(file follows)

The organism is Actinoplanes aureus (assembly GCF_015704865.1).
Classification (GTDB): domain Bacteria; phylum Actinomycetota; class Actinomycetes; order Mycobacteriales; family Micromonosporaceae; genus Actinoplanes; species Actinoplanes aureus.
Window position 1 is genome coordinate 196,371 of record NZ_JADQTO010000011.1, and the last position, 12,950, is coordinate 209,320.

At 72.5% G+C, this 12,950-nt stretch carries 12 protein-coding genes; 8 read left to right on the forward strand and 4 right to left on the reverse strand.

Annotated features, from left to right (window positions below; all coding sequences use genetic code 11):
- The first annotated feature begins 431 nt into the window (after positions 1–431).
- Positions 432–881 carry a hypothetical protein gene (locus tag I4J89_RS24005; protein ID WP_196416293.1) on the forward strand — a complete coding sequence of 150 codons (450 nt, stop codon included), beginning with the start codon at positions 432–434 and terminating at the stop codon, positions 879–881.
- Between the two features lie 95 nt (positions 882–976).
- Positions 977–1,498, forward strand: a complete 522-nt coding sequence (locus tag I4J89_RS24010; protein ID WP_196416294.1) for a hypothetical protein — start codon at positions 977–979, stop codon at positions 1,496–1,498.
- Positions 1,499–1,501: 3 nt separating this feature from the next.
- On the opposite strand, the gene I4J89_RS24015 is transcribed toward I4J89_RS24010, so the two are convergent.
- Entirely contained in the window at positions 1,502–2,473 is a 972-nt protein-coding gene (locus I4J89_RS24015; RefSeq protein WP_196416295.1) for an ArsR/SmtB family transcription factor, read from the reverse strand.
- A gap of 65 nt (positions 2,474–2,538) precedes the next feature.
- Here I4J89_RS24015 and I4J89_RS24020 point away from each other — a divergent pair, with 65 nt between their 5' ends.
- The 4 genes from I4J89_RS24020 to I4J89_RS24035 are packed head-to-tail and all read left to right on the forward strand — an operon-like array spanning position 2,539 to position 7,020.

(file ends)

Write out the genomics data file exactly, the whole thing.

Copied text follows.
The organism is Actinoplanes aureus (assembly GCF_015704865.1).
Classification (GTDB): domain Bacteria; phylum Actinomycetota; class Actinomycetes; order Mycobacteriales; family Micromonosporaceae; genus Actinoplanes; species Actinoplanes aureus.
Window position 1 is genome coordinate 196,371 of record NZ_JADQTO010000011.1, and the last position, 12,950, is coordinate 209,320.

At 72.5% G+C, this 12,950-nt stretch carries 12 protein-coding genes; 8 read left to right on the forward strand and 4 right to left on the reverse strand.

Annotated features, from left to right (window positions below; all coding sequences use genetic code 11):
- The first annotated feature begins 431 nt into the window (after positions 1–431).
- Positions 432–881 carry a hypothetical protein gene (locus tag I4J89_RS24005; protein ID WP_196416293.1) on the forward strand — a complete coding sequence of 150 codons (450 nt, stop codon included), beginning with the start codon at positions 432–434 and terminating at the stop codon, positions 879–881.
- Between the two features lie 95 nt (positions 882–976).
- Positions 977–1,498, forward strand: a complete 522-nt coding sequence (locus tag I4J89_RS24010; protein ID WP_196416294.1) for a hypothetical protein — start codon at positions 977–979, stop codon at positions 1,496–1,498.
- Positions 1,499–1,501: 3 nt separating this feature from the next.
- On the opposite strand, the gene I4J89_RS24015 is transcribed toward I4J89_RS24010, so the two are convergent.
- Entirely contained in the window at positions 1,502–2,473 is a 972-nt protein-coding gene (locus I4J89_RS24015; RefSeq protein WP_196416295.1) for an ArsR/SmtB family transcription factor, read from the reverse strand.
- A gap of 65 nt (positions 2,474–2,538) precedes the next feature.
- Here I4J89_RS24015 and I4J89_RS24020 point away from each other — a divergent pair, with 65 nt between their 5' ends.
- The 4 genes from I4J89_RS24020 to I4J89_RS24035 are packed head-to-tail and all read left to right on the forward strand — an operon-like array spanning position 2,539 to position 7,020.